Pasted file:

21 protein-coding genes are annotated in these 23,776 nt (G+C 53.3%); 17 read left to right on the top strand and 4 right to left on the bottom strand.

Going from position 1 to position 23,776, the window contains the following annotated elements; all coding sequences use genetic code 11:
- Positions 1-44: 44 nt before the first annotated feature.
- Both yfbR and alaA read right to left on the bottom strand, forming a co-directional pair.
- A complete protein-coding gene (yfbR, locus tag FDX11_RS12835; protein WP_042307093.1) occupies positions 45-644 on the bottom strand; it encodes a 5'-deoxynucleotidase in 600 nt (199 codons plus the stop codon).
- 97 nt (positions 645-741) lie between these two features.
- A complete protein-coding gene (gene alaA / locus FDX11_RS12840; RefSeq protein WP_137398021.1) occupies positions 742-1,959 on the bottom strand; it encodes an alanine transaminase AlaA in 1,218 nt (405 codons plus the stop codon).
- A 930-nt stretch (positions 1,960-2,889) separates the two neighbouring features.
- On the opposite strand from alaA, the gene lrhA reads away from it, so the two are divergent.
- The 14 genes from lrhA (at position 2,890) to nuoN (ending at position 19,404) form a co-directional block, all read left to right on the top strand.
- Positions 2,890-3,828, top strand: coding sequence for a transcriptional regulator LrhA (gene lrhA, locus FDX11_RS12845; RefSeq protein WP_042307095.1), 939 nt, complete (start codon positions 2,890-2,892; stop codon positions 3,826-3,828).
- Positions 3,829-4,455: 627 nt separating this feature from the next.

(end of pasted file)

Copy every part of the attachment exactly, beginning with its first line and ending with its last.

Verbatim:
21 protein-coding genes are annotated in these 23,776 nt (G+C 53.3%); 17 read left to right on the top strand and 4 right to left on the bottom strand.

Going from position 1 to position 23,776, the window contains the following annotated elements; all coding sequences use genetic code 11:
- Positions 1-44: 44 nt before the first annotated feature.
- Both yfbR and alaA read right to left on the bottom strand, forming a co-directional pair.
- A complete protein-coding gene (yfbR, locus tag FDX11_RS12835; protein WP_042307093.1) occupies positions 45-644 on the bottom strand; it encodes a 5'-deoxynucleotidase in 600 nt (199 codons plus the stop codon).
- 97 nt (positions 645-741) lie between these two features.
- A complete protein-coding gene (gene alaA / locus FDX11_RS12840; RefSeq protein WP_137398021.1) occupies positions 742-1,959 on the bottom strand; it encodes an alanine transaminase AlaA in 1,218 nt (405 codons plus the stop codon).
- A 930-nt stretch (positions 1,960-2,889) separates the two neighbouring features.
- On the opposite strand from alaA, the gene lrhA reads away from it, so the two are divergent.
- The 14 genes from lrhA (at position 2,890) to nuoN (ending at position 19,404) form a co-directional block, all read left to right on the top strand.
- Positions 2,890-3,828, top strand: coding sequence for a transcriptional regulator LrhA (gene lrhA, locus FDX11_RS12845; RefSeq protein WP_042307095.1), 939 nt, complete (start codon positions 2,890-2,892; stop codon positions 3,826-3,828).
- Positions 3,829-4,455: 627 nt separating this feature from the next.